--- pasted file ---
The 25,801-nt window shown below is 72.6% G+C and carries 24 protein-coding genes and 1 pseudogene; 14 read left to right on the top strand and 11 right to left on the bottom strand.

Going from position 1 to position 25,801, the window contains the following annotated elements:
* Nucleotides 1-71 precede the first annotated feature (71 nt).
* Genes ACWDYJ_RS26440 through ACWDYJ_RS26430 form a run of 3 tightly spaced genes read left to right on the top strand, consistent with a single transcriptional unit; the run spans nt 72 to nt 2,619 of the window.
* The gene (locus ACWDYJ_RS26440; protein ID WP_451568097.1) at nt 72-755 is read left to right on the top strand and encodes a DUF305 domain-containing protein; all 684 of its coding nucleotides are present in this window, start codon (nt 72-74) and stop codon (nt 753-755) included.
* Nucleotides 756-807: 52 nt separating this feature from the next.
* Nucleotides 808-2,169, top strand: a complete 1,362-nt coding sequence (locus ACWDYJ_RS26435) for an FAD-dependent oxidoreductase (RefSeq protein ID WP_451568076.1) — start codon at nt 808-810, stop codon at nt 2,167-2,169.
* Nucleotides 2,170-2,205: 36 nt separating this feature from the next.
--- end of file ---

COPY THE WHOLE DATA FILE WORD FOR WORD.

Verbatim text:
The 25,801-nt window shown below is 72.6% G+C and carries 24 protein-coding genes and 1 pseudogene; 14 read left to right on the top strand and 11 right to left on the bottom strand.

Going from position 1 to position 25,801, the window contains the following annotated elements:
* Nucleotides 1-71 precede the first annotated feature (71 nt).
* Genes ACWDYJ_RS26440 through ACWDYJ_RS26430 form a run of 3 tightly spaced genes read left to right on the top strand, consistent with a single transcriptional unit; the run spans nt 72 to nt 2,619 of the window.
* The gene (locus ACWDYJ_RS26440; protein ID WP_451568097.1) at nt 72-755 is read left to right on the top strand and encodes a DUF305 domain-containing protein; all 684 of its coding nucleotides are present in this window, start codon (nt 72-74) and stop codon (nt 753-755) included.
* Nucleotides 756-807: 52 nt separating this feature from the next.
* Nucleotides 808-2,169, top strand: a complete 1,362-nt coding sequence (locus ACWDYJ_RS26435) for an FAD-dependent oxidoreductase (RefSeq protein ID WP_451568076.1) — start codon at nt 808-810, stop codon at nt 2,167-2,169.
* Nucleotides 2,170-2,205: 36 nt separating this feature from the next.